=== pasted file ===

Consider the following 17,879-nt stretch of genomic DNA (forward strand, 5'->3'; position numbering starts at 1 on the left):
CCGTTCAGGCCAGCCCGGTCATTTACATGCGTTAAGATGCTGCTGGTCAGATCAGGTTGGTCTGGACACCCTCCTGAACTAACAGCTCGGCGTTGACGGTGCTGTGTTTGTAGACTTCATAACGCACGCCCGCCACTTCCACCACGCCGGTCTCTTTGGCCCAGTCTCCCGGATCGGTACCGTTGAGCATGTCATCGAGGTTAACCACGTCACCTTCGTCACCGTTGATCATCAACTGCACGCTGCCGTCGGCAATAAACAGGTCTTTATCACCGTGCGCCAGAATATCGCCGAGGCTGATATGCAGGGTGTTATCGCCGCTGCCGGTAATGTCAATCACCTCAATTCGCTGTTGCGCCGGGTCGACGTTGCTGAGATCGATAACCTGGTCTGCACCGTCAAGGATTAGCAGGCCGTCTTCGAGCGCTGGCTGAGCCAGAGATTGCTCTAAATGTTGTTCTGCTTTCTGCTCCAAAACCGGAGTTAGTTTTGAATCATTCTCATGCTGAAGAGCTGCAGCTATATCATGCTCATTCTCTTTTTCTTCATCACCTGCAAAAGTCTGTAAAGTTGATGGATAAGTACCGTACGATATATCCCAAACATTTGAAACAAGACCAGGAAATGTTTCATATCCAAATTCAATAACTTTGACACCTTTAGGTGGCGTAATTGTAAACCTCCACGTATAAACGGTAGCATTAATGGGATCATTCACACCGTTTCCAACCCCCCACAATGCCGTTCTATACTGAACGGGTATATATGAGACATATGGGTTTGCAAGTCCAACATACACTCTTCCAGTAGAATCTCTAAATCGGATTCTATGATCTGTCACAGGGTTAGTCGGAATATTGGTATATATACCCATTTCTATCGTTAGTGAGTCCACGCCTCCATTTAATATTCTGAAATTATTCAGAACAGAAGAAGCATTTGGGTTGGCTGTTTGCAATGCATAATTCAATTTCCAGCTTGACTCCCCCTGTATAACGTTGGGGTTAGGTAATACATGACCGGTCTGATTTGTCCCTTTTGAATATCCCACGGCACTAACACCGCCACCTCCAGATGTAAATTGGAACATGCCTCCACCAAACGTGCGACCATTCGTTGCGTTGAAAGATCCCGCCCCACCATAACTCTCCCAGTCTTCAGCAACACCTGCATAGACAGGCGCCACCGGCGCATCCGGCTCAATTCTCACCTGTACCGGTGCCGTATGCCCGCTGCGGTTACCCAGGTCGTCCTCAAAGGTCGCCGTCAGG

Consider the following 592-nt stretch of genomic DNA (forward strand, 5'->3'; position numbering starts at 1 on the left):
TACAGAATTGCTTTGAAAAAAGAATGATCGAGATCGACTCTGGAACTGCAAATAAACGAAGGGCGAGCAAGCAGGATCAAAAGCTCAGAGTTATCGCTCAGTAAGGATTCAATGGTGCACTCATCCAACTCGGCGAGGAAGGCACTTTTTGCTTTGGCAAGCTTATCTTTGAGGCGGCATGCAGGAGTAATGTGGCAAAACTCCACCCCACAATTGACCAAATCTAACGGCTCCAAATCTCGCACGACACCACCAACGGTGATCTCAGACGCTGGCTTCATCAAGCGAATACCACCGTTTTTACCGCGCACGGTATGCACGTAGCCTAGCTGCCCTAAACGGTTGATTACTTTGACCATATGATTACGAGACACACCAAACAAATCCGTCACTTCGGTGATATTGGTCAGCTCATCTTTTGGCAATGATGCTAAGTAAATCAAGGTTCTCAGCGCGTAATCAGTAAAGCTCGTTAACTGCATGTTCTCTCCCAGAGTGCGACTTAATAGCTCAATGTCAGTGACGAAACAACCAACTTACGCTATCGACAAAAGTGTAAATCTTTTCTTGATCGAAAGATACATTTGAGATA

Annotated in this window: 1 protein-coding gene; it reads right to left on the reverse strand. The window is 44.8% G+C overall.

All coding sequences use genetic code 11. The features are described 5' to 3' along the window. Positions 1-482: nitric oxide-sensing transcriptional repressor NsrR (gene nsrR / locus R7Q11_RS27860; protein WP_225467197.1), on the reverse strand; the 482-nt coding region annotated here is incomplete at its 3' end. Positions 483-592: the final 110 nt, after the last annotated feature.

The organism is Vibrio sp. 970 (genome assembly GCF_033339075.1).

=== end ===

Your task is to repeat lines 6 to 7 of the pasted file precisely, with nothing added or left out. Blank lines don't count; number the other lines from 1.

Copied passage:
All coding sequences use genetic code 11. The features are described 5' to 3' along the window. Positions 1-482: nitric oxide-sensing transcriptional repressor NsrR (gene nsrR / locus R7Q11_RS27860; protein WP_225467197.1), on the reverse strand; the 482-nt coding region annotated here is incomplete at its 3' end. Positions 483-592: the final 110 nt, after the last annotated feature.

The organism is Vibrio sp. 970 (genome assembly GCF_033339075.1).